The next generation Holden Commodore has made an instant impression on the Supercars field and Ford rivals are raising concerns.
With two pole positions and two race wins, the numbers don't get much better for Holden's Shane van Gisbergen after the opening weekend of the Supercars championship in Adelaide.
As his Red Bull Holden Racing Team stablemate and defending champion Jamie Whincup failed to finish a Supercars race for the first time in 136 races, van Gisbergen made it four wins from as many starts on the streets of Adelaide in Sunday's 250km finale.
In front of a record crowd of 85,100, van Gisbergen made the most of Whincup's drama to leave South Australia with a 32-point lead in the championship standings.
It's the 2016 champion's 26th race win in his career and he joins Whincup (08, 09) and Marcos Ambrose (04, 05) as the only drivers to claim four consecutive victories in Adelaide.
Bathurst 1000 winner David Reynolds, who briefly jumped van Gisbergen mid-race following a pit stop before being overtaken a few laps later, took out second place and leave Adelaide in second place on the championship standings.
Holden veteran Garth Tander came home third in a solid result for the 40-year-old driver.
Ford star Chaz Mostert was fourth, a position his teammate Mark Winterbottom seemed destined to claim before a drive-through penalty in lap 56 for excessively cutting the kerb at turn two of the 2.33km street circuit.
Winterbottom would eventually come home 13th, and believes Holden's next generation Commodore has thrown down a gauntlet to the rest of the Supercars field.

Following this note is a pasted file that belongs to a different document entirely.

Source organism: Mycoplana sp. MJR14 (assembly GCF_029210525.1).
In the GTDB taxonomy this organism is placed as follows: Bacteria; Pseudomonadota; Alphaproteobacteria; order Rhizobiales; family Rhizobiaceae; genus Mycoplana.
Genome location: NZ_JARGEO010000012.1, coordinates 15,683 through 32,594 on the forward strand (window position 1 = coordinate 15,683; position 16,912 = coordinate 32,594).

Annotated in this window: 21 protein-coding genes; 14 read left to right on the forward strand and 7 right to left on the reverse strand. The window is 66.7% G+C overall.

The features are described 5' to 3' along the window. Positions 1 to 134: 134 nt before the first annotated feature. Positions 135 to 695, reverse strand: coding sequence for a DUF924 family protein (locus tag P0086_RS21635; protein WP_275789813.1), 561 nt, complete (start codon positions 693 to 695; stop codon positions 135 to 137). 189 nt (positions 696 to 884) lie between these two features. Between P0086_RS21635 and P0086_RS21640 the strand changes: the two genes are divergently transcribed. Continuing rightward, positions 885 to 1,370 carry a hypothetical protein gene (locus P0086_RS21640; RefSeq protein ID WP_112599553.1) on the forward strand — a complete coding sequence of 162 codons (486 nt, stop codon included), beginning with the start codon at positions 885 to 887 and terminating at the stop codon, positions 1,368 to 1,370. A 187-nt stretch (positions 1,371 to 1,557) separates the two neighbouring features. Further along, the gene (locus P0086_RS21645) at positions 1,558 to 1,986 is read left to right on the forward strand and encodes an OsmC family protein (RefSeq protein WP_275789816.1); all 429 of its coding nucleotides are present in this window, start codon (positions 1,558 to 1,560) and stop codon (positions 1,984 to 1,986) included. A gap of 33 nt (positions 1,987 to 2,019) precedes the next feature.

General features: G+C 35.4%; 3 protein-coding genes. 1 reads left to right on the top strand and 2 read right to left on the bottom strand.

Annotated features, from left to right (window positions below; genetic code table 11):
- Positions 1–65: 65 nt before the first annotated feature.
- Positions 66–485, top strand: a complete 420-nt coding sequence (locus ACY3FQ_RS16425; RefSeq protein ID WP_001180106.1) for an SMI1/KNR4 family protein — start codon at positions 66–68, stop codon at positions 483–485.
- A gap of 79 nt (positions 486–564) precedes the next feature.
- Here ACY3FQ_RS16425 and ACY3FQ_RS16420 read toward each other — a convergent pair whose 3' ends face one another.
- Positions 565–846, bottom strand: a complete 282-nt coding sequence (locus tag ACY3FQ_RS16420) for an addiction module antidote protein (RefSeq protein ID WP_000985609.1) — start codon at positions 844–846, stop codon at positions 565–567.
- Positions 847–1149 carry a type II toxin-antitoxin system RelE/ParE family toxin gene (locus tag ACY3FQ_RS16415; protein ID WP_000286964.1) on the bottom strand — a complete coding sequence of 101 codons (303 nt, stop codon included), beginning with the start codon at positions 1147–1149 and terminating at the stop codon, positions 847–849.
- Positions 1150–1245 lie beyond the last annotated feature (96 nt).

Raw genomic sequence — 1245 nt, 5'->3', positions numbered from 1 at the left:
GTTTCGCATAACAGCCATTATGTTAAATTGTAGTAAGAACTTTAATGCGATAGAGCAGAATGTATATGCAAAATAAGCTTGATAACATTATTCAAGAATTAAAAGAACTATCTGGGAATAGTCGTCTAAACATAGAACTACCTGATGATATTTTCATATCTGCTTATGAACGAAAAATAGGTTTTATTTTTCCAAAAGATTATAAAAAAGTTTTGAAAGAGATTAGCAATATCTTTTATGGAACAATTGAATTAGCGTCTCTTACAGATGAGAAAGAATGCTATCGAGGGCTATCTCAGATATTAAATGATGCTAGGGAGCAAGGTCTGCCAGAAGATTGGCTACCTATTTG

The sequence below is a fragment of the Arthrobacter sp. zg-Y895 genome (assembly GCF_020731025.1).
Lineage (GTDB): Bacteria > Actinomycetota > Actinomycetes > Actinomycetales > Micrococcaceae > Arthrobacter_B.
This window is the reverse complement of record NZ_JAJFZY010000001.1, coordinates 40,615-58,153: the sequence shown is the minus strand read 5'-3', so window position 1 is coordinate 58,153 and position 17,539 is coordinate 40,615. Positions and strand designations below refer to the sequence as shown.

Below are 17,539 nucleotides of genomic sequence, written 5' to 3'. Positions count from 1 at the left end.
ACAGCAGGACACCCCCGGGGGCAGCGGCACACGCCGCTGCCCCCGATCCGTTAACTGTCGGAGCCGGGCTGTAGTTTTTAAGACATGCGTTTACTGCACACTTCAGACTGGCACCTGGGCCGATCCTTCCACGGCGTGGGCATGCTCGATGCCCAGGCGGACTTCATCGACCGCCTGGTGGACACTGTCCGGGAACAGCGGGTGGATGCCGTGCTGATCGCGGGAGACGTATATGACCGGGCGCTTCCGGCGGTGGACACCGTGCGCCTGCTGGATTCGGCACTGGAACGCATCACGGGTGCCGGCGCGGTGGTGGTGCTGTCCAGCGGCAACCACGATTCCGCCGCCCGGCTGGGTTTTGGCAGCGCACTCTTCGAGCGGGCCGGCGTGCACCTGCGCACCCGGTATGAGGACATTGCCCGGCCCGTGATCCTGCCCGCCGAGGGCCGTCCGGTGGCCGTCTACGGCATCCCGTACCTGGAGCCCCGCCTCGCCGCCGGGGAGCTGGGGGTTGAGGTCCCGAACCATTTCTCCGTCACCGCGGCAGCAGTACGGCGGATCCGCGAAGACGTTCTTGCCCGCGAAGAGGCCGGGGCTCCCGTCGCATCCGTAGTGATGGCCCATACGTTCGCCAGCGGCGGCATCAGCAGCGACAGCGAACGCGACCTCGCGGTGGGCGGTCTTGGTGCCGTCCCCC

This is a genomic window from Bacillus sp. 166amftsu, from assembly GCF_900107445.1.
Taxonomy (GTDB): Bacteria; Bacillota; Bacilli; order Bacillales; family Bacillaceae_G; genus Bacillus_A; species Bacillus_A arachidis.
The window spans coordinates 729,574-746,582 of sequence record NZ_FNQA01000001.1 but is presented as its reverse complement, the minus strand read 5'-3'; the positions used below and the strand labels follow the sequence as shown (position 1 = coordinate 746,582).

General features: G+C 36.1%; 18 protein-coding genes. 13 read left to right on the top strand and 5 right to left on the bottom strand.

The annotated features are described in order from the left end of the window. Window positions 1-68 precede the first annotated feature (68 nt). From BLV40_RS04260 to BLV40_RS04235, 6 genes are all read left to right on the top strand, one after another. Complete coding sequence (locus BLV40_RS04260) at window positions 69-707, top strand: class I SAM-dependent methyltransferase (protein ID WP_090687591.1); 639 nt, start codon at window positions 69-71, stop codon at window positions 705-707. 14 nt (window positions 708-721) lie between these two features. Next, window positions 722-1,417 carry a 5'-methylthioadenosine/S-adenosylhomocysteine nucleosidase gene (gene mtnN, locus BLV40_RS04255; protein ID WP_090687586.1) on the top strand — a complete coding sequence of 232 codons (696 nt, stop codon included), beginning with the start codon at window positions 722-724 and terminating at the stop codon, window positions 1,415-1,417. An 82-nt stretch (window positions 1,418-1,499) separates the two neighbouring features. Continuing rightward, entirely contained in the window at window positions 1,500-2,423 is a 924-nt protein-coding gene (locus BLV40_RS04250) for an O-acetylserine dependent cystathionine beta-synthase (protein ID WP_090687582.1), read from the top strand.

The new model Commodore - the ZB - made its Supercars debut in Adelaide and wasted little time getting into the winner's circle.
Van Gisbergen proved the ZB - the first Supercar based off a hatchback road car - has one-lap speed as well as race pace.
Rivals, particularly those driving Falcons, have raised concerns about a supposed weight advantage with the new Commodore.
Tickford Racing and DJR Team Penske both claim the ZB's additional composite parts, particularly its roof, give it a centre-of-gravity advantage over the Fords and Nissan Altimas in the field, which have steel roofs.
Winterbottom says its no surprise Triple Eight Race Engineering - who Van Gisbergen races for as part of the Red Bull Holden Racing Team - has delivered a superior race product after 18 months developing the car.
"They don't do bad things. I've never seen Triple Eight do something that was slower," the 2016 champion told AAP.
"It's always an advantage and good on them, they work hard, get it approved and off they go.
"It's a better aero package, looks really good. They've done a good job on it. There's no doubt that's a better car than what they've had."
Winterbottom's boss at Tickford Racing, Tim Edwards, says the Ford teams are already looking into ways they can alter the weight distribution in the Falcon to match the ZB.
And despite the Commodore's impressive start, Winterbottom doesn't believe the Falcons are facing an unfair competition.
"It is what it is, I think we've got a car quick enough to win if we get it right, we've just got to work harder," he said.